As we reach the end of summer, the time for camping is growing short, but there are many families out there looking to get some summer fun in before their kids head back to school. That’s why families look to camping as an option. Spending the weekend in the outdoors opens up many opportunities for family fun under the sun.
However, mother nature isn’t always the safest place for children, which is why you need to set up some ground rules before heading out. If you are unsure what those rules are, we’ve got you covered with our list of camping safety tips and rules for families with kids.
Set up a Perimeter Around the Campsite
Whether you’re in the woods or at a public campsite, it’s a good idea to start with a set of boundaries that your kids shouldn’t cross unless they are with an adult. If your children are older, it’s OK to give them some leeway on this, but make sure they know to inform you if they plan on going past the perimeter.
This is especially true if you stay near a lake or river. Kids can’t tell how safe the water is, so you shouldn’t let them get too close unless you or another adult is around to watch them.
Make a Plan in Case Someone Gets Lost
You won’t stay near your campsite the entire time you’re out there, so you will need to set up a game plan in case someone goes missing. First, you should set up a meeting point. You can make it your tent, but depending on how far away you are, you can decide on the park entrance or the ranger building.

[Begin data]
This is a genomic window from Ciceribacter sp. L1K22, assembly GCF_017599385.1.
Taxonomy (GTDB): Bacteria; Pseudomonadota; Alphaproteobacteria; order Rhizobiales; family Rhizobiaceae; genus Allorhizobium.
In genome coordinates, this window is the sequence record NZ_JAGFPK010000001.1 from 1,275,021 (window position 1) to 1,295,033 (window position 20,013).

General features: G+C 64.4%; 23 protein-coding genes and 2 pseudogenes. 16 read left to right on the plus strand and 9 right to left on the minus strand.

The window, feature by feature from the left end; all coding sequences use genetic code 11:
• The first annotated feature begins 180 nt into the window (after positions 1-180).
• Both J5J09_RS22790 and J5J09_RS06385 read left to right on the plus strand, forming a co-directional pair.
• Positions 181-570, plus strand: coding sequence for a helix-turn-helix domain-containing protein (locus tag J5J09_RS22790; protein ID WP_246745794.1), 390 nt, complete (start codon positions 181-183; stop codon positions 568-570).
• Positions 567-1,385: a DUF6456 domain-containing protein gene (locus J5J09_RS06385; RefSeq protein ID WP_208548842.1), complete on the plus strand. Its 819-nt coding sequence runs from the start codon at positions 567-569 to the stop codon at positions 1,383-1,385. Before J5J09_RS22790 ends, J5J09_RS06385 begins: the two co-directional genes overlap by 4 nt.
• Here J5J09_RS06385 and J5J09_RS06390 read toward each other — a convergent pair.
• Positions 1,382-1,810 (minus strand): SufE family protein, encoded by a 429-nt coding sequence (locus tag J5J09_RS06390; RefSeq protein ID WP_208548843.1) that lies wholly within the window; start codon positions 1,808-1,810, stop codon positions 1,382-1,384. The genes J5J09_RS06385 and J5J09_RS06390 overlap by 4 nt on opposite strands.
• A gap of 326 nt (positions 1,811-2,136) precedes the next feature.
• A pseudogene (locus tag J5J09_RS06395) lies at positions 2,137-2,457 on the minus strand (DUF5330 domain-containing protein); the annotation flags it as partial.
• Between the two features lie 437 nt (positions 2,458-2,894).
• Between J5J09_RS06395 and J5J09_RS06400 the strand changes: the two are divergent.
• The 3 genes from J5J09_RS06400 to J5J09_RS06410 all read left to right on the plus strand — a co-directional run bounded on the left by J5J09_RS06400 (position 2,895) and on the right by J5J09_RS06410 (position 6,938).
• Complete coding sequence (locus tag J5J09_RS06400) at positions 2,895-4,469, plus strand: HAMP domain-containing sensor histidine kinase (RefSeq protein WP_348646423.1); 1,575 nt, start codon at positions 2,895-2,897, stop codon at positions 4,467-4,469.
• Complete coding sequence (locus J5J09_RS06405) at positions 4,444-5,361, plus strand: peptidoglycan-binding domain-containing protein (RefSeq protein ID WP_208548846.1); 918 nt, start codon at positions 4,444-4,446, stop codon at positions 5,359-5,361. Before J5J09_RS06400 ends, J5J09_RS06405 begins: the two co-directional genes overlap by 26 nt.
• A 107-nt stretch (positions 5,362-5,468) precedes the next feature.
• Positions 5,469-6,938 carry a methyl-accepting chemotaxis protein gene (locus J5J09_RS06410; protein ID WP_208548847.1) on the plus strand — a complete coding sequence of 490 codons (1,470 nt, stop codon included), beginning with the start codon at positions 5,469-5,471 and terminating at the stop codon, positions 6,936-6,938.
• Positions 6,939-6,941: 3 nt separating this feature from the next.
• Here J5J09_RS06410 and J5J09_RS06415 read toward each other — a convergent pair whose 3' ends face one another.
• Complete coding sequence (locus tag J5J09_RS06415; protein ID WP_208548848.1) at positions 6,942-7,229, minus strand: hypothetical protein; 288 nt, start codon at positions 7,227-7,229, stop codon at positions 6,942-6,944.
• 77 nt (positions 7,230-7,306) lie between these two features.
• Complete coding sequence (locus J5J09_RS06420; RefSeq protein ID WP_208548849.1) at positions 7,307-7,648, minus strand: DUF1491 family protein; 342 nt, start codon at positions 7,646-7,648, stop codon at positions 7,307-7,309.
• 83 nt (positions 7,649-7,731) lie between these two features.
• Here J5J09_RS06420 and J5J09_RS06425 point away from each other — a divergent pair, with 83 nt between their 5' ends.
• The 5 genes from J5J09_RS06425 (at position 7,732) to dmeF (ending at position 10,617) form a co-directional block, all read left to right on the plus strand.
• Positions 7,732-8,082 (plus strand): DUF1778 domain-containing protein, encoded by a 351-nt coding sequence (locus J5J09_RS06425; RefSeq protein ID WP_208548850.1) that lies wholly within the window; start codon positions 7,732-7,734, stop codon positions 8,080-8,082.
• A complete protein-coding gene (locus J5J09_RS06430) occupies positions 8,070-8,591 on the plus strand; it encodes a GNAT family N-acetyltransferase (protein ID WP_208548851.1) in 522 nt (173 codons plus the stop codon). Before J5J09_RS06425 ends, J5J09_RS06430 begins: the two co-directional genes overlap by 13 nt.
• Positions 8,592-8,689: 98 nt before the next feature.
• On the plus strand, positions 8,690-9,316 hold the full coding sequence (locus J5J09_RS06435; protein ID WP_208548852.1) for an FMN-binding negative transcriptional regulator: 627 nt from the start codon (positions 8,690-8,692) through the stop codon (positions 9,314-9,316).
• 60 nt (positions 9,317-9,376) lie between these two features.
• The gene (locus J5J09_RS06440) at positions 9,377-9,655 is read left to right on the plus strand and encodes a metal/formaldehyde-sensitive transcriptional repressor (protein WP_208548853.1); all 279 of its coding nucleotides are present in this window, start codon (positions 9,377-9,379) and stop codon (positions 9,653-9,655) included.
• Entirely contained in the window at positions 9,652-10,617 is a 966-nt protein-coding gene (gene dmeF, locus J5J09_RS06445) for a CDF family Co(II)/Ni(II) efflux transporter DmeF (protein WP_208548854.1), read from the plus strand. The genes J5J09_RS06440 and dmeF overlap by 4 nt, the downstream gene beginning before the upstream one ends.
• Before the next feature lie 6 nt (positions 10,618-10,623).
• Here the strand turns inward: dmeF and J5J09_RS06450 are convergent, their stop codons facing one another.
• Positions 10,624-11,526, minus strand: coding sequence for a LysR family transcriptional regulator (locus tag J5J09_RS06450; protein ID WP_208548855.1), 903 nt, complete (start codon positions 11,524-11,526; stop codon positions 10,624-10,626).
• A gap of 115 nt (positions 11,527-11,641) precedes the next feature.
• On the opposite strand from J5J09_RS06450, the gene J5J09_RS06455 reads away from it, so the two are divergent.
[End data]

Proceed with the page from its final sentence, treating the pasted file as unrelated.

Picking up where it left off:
Since kids aren’t always the best with directions, you’ll want to make sure they have some sort of smart device with GPS capabilities, so they can easily find their way back. If there’s a chance of them getting taken downstream while swimming or boating, you’ll want to make sure they have a waterproof smartwatch for kids like the ones we offer. That way, they won’t lose it in the river, and it’ll still work when they get out.
Create a List of Plants and Animals To Avoid
The final guideline for our list of camping safety tips and rules for families with kids is to make sure your kids know what’s safe to explore and what isn’t. You can likely keep an eye on what they’re looking at, but it’s impossible to watch them constantly. You also don’t want to tell them to avoid everything.
The whole point is to be a part of nature and explore, and your kids can’t do that if you get mad at them for touching anything. It’s best not to mess with animals regardless, but they will know to stay away if they have a list of the most dangerous ones. Make sure your kids know what to stay away from, and everyone should go smoothly.